Mortgage applications increased 7.2 percent from one week earlier
WASHINGTON, D.C. (January 29, 2020) – Mortgage applications increased 7.2 percent from one week earlier, according to data from the Mortgage Bankers Association’s (MBA) Weekly Mortgage Applications Survey for the week ending January 24, 2020. This week’s results include an adjustment for the Martin Luther King Jr. Holiday.
The Market Composite Index, a measure of mortgage loan application volume, increased 7.2 percent on a seasonally adjusted basis from one week earlier. On an unadjusted basis, the Index decreased 1 percent compared with the previous week. The Refinance Index increased 8 percent from the previous week and was 146 percent higher than the same week one year ago. The seasonally adjusted Purchase Index increased 5 percent from one week earlier. The unadjusted Purchase Index increased 2 percent compared with the previous week and was 17 percent higher than the same week one year ago.
“Mortgage applications continued their strong start to the year, as borrowers acted on the drop in mortgage rates last week. Rates were driven lower by investors’ increased concern about the economic impact from China’s coronavirus outbreak, in addition to existing concerns over trade and other geopolitical risks,” said Joel Kan, MBA’s Associate Vice President of Economic and Industry Forecasting. “With the 30-year fixed rate at its lowest level since November 2016, refinances jumped 7.5 percent. Purchase applications grew 2 percent and were 17 percent higher than the same week last year. Thanks to low rates and the healthy job market, purchase activity continues to run stronger than in 2019.”
The refinance share of mortgage activity decreased to 60.4 percent of total applications from 61.6 percent the previous week. The adjustable-rate mortgage (ARM) share of activity increased to 4.7 percent of total applications.
The FHA share of total applications decreased to 10.7 percent from 11.3 percent the week prior. The VA share of total applications decreased to 11.7 percent from 13.8 percent the week prior. The USDA share of total applications remained unchanged from 0.5 percent the week prior.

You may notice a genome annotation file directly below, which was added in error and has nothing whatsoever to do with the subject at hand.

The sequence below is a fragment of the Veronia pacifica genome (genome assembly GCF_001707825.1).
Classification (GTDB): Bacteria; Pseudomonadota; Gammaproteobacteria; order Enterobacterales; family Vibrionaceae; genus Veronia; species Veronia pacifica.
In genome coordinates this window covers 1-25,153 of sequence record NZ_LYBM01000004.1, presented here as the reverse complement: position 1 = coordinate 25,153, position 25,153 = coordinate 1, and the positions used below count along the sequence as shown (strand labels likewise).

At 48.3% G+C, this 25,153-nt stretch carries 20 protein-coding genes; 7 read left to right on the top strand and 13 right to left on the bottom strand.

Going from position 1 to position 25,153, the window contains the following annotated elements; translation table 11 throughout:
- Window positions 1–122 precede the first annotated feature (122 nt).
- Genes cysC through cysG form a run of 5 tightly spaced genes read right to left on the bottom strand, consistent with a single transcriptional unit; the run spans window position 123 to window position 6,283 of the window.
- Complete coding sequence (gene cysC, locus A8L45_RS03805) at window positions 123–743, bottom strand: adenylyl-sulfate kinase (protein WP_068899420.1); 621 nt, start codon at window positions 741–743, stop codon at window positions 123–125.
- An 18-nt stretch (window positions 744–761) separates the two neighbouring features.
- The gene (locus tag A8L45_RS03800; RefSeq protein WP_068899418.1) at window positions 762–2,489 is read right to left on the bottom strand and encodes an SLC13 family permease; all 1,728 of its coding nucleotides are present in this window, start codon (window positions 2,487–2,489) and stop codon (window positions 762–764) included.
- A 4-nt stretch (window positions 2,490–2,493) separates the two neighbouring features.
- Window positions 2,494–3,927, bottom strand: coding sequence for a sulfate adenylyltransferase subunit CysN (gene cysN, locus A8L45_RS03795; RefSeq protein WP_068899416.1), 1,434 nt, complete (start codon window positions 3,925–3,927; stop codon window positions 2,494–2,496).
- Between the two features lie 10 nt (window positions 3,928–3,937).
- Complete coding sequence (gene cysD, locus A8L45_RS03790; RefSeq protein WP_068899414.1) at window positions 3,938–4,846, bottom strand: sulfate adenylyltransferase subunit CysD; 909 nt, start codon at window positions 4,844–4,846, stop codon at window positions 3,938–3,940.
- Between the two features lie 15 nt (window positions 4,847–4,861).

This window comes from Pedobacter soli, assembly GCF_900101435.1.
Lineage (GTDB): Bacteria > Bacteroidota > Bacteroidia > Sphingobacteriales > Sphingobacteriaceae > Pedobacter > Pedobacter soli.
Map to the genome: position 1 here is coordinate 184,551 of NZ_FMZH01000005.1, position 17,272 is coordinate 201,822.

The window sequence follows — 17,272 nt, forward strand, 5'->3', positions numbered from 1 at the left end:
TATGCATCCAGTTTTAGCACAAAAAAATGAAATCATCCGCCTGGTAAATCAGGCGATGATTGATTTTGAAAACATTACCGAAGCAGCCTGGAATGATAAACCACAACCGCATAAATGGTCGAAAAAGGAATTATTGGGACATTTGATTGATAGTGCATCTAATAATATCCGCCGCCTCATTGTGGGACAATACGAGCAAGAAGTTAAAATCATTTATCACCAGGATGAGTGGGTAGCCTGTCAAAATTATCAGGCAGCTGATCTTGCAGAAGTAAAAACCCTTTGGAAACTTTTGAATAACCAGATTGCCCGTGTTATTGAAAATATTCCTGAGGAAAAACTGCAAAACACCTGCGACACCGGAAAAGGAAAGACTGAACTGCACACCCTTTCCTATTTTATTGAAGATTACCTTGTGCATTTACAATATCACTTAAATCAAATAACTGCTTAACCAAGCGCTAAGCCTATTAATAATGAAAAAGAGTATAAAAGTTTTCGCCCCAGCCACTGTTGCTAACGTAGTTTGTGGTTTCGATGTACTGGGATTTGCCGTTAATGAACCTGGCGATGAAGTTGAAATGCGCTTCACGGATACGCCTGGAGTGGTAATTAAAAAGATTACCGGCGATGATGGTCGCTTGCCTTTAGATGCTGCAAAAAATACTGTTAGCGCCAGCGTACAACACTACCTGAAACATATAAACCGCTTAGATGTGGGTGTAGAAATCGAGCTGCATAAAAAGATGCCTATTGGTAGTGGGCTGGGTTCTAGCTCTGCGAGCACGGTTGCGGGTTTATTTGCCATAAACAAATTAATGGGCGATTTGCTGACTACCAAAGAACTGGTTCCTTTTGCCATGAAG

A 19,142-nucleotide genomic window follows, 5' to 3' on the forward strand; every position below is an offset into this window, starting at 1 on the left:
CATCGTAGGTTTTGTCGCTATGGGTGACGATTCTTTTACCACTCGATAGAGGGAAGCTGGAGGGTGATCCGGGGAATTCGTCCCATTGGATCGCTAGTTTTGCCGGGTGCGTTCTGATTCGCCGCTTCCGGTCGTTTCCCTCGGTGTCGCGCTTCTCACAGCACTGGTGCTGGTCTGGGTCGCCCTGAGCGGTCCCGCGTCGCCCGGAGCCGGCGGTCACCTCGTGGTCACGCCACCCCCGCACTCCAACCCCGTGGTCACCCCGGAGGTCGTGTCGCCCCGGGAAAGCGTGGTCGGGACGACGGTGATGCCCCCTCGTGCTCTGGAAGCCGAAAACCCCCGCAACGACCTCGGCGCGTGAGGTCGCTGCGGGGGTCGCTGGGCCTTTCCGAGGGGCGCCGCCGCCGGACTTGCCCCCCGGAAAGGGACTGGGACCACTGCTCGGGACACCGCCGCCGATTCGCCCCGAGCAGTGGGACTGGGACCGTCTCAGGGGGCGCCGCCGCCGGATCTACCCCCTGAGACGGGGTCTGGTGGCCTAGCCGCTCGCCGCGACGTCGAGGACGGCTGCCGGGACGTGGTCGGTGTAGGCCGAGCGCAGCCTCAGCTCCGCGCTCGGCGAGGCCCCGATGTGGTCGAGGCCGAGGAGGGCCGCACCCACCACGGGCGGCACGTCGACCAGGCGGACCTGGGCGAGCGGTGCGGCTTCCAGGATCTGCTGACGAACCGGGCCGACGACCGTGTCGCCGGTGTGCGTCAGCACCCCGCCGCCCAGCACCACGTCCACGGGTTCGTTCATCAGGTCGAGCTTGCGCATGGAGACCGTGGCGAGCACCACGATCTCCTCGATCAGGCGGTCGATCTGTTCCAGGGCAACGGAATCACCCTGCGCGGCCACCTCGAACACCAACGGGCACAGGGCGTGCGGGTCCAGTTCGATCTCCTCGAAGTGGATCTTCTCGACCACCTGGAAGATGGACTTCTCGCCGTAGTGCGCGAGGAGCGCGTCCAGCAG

The average contract interest rate for 30-year fixed-rate mortgages with conforming loan balances ($510,400 or less) decreased to 3.81 percent from 3.87 percent, with points increasing to 0.28 from 0.27 (including the origination fee) for 80 percent loan-to-value ratio (LTV) loans. The effective rate decreased from last week.
The average contract interest rate for 30-year fixed-rate mortgages with jumbo loan balances (greater than $510,400) decreased to 3.78 percent from 3.87 percent, with points decreasing to 0.2 from 0.21 (including the origination fee) for 80 percent LTV loans. The effective rate decreased from last week.
The average contract interest rate for 30-year fixed-rate mortgages backed by the FHA increased to 3.82 percent from 3.78 percent, with points increasing to 0.27 from 0.25 (including the origination fee) for 80 percent LTV loans. The effective rate increased from last week.
The average contract interest rate for 15-year fixed-rate mortgages decreased to 3.24 percent from 3.25 percent, with points remaining unchanged at 0.22 (including the origination fee) for 80 percent LTV loans. The effective rate remained unchanged from last week.
The average contract interest rate for 5/1 ARMs decreased to 3.15 percent from 3.29 percent, with points decreasing to 0.12 from 0.25 (including the origination fee) for 80 percent LTV loans. The effective rate decreased from last week.
Ann O’Rourke, MAI, SRA, MBA
Appraiser and Publisher Appraisal Today
2033 Clement Ave. Suite 105, Alameda, CA 94501